The Federal Reserve is signaling that the coronavirus disruptions that hit financial markets in March indicate prime money market funds and other sources of short-term funding may need tougher rules.

“The runs on prime money funds and commercial paper were particularly disappointing,” Fed Vice Chairman of Supervision Randal Quarles said in prepared remarks for a Thursday speech. He added that “it is worth asking whether there may be other steps needed to secure these very important sources of liquidity.”

Quarles, speaking at an Institute of International Finance event, also said that this year’s tumult raises questions about whether regulations imposed on money market funds after the 2008 financial crisis “fell short.” Quarles said the Financial Stability Board, a group of global financial regulators he heads, will be examining this issue.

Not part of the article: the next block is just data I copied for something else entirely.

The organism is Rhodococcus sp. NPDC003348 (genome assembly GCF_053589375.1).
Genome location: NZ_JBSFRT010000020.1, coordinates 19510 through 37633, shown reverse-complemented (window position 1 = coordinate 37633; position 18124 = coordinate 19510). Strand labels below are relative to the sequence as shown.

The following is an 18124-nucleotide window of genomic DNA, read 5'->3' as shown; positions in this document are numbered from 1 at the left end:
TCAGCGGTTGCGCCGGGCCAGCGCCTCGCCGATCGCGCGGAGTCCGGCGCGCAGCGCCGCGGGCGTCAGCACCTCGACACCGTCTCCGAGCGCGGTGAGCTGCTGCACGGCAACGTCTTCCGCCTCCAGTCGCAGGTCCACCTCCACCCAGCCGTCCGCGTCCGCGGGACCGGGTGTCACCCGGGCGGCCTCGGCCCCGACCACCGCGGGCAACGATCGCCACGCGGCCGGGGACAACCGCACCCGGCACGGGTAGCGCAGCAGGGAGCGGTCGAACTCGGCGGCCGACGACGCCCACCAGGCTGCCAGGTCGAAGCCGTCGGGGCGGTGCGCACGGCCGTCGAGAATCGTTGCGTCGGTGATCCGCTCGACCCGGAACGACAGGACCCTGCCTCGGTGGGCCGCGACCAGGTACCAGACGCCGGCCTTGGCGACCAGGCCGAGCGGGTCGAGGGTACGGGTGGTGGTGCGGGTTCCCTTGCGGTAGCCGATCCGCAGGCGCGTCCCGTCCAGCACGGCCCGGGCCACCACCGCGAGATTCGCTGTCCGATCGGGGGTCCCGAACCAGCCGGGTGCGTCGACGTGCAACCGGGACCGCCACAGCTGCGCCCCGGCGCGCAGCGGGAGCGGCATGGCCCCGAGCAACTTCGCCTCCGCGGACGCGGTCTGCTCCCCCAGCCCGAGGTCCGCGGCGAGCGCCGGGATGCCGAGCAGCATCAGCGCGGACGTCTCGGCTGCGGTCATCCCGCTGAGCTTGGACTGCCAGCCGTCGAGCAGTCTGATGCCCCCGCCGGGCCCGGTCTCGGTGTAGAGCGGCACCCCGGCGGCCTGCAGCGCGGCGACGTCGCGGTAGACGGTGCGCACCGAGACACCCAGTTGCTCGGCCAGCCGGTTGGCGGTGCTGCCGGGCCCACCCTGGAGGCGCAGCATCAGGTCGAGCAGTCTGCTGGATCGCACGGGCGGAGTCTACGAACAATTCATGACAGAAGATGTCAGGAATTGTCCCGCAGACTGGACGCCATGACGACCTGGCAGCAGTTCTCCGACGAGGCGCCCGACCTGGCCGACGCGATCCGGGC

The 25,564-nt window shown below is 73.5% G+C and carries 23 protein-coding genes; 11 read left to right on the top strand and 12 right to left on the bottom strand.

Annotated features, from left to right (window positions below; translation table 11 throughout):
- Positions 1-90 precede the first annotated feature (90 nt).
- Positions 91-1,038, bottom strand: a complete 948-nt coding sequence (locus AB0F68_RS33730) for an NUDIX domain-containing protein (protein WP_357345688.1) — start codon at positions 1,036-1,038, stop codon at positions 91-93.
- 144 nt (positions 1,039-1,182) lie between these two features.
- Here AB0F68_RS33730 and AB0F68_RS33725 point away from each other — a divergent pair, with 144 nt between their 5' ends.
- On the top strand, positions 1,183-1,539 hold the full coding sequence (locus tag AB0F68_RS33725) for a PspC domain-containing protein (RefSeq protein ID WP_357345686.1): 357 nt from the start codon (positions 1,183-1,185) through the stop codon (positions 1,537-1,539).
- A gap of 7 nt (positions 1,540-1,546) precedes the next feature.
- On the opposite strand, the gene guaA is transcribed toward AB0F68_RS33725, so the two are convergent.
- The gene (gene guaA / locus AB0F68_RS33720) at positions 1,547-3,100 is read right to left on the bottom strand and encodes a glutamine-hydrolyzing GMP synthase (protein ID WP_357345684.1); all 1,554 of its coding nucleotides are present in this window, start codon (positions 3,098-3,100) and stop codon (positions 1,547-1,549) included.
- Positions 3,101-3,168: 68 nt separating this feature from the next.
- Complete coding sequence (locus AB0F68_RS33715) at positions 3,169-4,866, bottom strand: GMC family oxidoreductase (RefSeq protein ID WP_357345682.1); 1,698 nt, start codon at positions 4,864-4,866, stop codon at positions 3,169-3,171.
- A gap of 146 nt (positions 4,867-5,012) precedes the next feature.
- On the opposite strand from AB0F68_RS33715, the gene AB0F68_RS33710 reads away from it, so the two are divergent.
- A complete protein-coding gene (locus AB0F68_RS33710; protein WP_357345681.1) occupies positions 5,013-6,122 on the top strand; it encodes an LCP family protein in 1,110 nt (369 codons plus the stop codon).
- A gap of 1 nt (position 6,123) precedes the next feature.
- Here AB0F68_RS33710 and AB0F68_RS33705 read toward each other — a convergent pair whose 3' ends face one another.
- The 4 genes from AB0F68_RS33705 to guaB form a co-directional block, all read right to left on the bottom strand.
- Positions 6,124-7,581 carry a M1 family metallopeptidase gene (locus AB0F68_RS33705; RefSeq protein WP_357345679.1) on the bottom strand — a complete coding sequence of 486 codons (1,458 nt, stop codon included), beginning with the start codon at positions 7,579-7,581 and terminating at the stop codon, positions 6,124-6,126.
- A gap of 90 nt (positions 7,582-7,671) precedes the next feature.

Prime money market funds -- attractive to individuals who are seeking cash-like investments that offer a little extra yield -- mostly hold corporate debt securities such as commercial paper.

The funds have been losing assets as the Fed aggressively pushes low interest rates and after the Securities and Exchange Commission tightened rules in 2014 by forcing them to price their shares in a way that reveals fluctuations. The SEC regulations didn’t prevent runs on prime funds in March that prompted the Fed to prop them up with an emergency lending facility.